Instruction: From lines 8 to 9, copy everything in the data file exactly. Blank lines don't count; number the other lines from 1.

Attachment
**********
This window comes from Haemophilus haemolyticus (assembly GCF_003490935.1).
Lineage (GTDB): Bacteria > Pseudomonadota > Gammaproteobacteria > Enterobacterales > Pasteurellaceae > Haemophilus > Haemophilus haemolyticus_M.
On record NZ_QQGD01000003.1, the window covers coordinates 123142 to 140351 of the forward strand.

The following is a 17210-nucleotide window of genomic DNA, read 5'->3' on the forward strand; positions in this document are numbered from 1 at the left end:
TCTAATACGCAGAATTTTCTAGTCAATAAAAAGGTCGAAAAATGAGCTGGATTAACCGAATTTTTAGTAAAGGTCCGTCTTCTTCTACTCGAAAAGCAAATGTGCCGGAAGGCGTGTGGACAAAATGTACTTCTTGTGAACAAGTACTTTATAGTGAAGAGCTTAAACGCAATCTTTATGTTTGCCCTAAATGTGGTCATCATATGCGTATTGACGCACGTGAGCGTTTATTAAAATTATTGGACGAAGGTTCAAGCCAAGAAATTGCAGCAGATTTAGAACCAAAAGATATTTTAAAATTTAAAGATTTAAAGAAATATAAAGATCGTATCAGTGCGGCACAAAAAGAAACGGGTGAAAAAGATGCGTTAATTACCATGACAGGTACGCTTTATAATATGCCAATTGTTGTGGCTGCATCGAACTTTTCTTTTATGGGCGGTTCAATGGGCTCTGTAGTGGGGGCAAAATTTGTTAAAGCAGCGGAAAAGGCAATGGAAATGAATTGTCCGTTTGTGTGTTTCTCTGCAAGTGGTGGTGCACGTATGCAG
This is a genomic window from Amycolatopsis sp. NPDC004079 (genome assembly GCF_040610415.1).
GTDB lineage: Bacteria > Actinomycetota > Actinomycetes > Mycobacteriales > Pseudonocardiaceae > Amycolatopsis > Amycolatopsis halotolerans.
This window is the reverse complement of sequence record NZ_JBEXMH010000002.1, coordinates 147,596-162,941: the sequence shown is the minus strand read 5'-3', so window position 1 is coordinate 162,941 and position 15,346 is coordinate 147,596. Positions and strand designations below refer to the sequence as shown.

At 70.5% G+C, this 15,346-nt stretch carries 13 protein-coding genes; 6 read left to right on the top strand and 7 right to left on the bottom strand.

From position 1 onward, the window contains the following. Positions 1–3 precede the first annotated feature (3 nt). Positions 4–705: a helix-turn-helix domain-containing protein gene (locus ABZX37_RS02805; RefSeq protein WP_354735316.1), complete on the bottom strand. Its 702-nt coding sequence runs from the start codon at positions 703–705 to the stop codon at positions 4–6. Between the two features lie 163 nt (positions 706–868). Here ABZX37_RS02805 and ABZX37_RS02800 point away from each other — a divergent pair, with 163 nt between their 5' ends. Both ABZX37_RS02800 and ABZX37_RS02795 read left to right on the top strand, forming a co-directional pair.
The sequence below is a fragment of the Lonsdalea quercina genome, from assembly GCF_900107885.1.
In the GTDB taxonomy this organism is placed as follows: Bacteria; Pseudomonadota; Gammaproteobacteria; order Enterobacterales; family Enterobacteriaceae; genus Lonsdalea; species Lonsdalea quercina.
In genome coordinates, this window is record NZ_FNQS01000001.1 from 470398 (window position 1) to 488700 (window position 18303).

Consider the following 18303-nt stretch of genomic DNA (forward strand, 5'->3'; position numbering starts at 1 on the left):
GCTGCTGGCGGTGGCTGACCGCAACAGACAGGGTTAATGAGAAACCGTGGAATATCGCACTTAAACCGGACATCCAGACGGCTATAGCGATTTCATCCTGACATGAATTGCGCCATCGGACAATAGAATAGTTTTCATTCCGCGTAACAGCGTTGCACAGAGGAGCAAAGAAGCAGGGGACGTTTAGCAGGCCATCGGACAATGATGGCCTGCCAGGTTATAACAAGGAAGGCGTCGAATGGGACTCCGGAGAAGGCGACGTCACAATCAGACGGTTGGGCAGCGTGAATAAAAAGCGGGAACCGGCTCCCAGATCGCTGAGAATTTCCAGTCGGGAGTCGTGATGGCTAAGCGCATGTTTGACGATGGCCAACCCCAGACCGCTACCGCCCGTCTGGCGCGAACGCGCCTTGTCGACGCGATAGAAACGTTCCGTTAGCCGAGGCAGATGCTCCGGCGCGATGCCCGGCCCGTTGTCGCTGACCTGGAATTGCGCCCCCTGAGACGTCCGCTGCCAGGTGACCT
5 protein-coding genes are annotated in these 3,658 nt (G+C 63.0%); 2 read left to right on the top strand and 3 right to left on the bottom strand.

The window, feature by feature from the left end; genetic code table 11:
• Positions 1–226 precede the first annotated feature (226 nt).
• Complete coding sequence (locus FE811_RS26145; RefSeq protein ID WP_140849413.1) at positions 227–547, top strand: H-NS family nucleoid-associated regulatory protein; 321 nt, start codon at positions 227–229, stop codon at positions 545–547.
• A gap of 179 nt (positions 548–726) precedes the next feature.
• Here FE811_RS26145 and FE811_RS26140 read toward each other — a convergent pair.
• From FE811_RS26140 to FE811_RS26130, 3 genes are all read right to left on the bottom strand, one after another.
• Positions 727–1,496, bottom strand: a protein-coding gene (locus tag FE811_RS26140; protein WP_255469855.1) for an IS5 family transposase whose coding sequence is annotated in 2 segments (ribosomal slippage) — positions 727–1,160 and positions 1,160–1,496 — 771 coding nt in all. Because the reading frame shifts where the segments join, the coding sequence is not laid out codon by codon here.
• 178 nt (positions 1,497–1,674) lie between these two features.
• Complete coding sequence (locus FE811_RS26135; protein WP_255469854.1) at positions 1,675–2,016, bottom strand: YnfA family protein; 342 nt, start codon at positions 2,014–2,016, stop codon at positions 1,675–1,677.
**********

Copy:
This window is the reverse complement of sequence record NZ_JBEXMH010000002.1, coordinates 147,596-162,941: the sequence shown is the minus strand read 5'-3', so window position 1 is coordinate 162,941 and position 15,346 is coordinate 147,596. Positions and strand designations below refer to the sequence as shown.

At 70.5% G+C, this 15,346-nt stretch carries 13 protein-coding genes; 6 read left to right on the top strand and 7 right to left on the bottom strand.